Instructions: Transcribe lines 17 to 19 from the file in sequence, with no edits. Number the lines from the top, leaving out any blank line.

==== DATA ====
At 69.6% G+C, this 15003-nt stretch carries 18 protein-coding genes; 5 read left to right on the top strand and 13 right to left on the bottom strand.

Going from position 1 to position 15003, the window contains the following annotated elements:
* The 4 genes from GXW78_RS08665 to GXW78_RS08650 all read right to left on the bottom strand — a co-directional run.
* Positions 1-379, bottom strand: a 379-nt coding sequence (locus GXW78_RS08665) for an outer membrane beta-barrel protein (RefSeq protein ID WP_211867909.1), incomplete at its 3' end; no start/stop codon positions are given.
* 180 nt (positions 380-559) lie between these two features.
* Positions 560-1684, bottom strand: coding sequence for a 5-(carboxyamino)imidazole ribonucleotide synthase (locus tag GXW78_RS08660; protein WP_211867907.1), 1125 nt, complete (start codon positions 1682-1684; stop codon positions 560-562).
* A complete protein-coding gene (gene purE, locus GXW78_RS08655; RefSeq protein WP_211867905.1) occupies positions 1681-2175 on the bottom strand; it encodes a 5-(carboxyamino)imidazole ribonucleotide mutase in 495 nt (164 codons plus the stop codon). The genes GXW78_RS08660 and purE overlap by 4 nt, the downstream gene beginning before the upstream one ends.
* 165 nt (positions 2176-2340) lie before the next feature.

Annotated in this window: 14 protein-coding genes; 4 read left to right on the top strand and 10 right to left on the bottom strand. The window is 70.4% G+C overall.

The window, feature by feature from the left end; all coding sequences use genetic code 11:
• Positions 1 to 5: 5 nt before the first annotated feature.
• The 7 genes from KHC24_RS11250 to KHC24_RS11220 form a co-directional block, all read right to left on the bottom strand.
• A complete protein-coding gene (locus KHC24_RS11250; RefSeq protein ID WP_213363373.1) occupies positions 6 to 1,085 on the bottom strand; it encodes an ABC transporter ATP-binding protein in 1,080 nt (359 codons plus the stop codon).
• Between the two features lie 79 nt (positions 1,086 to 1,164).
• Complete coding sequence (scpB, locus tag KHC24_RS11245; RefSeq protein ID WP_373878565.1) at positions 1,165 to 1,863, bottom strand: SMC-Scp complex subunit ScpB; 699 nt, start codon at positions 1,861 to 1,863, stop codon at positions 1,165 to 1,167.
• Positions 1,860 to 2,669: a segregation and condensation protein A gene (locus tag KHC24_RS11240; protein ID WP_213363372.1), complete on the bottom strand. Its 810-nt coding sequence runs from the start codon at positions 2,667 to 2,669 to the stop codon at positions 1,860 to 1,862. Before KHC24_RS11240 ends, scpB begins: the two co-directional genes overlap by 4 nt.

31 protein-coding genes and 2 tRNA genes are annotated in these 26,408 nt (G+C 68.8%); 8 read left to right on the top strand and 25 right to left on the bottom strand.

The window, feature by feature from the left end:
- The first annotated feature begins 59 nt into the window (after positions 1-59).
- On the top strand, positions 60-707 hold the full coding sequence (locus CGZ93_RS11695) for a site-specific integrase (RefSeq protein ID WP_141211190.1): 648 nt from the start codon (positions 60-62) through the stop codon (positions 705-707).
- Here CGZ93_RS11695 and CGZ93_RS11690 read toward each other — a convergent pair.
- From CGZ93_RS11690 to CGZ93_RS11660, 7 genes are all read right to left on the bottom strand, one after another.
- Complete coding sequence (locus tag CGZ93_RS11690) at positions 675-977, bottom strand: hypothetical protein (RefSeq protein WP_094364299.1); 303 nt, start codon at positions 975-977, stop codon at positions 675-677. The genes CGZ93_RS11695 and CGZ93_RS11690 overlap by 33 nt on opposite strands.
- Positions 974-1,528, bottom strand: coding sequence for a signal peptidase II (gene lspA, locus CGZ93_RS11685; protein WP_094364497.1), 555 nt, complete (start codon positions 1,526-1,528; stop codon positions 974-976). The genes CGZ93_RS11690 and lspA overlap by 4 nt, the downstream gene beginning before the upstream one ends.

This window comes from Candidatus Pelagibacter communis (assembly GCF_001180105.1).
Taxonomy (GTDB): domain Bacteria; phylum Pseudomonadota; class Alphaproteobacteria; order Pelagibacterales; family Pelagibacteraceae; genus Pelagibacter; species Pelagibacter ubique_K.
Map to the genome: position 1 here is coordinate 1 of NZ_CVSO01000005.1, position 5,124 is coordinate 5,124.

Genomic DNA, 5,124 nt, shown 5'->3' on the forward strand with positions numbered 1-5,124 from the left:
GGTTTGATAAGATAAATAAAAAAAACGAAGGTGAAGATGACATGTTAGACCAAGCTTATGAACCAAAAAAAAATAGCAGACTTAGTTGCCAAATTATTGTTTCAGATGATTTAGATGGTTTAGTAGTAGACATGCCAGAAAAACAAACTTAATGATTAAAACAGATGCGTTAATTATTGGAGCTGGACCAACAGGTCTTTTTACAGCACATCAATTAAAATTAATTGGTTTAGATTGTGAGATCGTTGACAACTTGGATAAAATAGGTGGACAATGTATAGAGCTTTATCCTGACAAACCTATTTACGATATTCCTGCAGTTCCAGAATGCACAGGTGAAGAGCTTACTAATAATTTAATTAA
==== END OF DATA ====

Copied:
31 protein-coding genes and 2 tRNA genes are annotated in these 26,408 nt (G+C 68.8%); 8 read left to right on the top strand and 25 right to left on the bottom strand.

The window, feature by feature from the left end:
- The first annotated feature begins 59 nt into the window (after positions 1-59).